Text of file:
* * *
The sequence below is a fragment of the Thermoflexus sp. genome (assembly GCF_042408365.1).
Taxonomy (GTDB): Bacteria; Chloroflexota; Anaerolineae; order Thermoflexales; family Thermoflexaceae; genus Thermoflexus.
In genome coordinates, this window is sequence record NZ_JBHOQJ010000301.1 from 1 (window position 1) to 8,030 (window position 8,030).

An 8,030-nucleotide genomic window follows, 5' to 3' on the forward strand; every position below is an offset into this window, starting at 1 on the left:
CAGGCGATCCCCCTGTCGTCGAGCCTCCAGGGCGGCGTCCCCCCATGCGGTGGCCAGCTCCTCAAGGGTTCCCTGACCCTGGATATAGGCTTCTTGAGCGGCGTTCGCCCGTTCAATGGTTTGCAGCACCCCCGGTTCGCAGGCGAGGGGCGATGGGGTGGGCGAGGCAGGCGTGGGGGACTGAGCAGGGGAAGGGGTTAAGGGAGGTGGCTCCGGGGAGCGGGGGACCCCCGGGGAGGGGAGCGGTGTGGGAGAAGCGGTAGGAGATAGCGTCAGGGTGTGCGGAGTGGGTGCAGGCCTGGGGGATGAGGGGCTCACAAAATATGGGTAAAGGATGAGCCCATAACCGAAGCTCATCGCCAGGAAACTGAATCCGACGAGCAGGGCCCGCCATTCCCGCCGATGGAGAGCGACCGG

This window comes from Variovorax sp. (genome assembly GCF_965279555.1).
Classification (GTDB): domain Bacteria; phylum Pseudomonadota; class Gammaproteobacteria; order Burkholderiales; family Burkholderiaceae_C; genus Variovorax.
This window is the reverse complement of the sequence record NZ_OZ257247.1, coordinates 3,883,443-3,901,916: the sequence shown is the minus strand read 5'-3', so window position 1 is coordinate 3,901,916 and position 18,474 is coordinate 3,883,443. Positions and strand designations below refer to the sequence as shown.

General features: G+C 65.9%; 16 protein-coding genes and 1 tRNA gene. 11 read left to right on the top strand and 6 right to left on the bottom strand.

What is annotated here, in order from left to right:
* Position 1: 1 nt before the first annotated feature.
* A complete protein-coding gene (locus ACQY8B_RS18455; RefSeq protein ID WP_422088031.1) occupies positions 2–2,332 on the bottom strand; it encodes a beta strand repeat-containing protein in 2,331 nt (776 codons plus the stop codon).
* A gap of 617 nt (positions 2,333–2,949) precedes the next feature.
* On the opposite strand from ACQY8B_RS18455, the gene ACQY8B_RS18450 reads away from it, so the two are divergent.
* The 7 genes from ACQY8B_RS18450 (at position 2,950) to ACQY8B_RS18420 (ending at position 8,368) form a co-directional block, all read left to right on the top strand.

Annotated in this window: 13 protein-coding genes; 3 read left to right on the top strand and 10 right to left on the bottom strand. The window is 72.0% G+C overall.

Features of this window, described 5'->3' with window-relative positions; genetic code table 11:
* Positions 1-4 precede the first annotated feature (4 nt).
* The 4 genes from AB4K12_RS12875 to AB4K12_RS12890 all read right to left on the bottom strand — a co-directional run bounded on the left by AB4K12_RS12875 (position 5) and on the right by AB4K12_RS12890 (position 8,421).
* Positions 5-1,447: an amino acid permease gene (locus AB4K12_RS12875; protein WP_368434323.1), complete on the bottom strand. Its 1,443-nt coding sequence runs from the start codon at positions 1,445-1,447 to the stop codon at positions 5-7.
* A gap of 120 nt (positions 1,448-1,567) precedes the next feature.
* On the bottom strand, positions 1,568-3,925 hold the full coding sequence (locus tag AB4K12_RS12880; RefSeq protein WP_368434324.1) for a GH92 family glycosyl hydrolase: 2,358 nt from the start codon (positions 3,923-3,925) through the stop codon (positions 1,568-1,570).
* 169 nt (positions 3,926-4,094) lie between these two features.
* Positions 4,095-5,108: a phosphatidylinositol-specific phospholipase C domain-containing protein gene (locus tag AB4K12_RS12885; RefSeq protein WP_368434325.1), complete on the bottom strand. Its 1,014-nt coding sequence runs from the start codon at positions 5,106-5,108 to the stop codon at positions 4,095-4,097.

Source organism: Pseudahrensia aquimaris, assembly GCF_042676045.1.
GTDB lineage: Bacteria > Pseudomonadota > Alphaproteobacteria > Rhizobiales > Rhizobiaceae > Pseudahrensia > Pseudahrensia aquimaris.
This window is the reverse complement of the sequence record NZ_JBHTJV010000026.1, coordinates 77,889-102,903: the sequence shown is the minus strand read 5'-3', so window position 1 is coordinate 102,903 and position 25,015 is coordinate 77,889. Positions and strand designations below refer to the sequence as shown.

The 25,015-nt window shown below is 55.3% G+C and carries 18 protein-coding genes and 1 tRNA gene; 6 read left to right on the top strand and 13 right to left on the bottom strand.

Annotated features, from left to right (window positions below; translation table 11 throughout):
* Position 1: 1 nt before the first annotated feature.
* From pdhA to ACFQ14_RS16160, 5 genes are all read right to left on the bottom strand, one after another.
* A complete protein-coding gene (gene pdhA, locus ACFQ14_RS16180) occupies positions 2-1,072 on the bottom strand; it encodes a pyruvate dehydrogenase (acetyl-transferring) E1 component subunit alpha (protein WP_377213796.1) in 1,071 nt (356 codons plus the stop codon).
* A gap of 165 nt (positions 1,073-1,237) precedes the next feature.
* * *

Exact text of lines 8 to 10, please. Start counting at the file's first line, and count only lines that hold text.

This window is the reverse complement of the sequence record NZ_OZ257247.1, coordinates 3,883,443-3,901,916: the sequence shown is the minus strand read 5'-3', so window position 1 is coordinate 3,901,916 and position 18,474 is coordinate 3,883,443. Positions and strand designations below refer to the sequence as shown.

General features: G+C 65.9%; 16 protein-coding genes and 1 tRNA gene. 11 read left to right on the top strand and 6 right to left on the bottom strand.

What is annotated here, in order from left to right: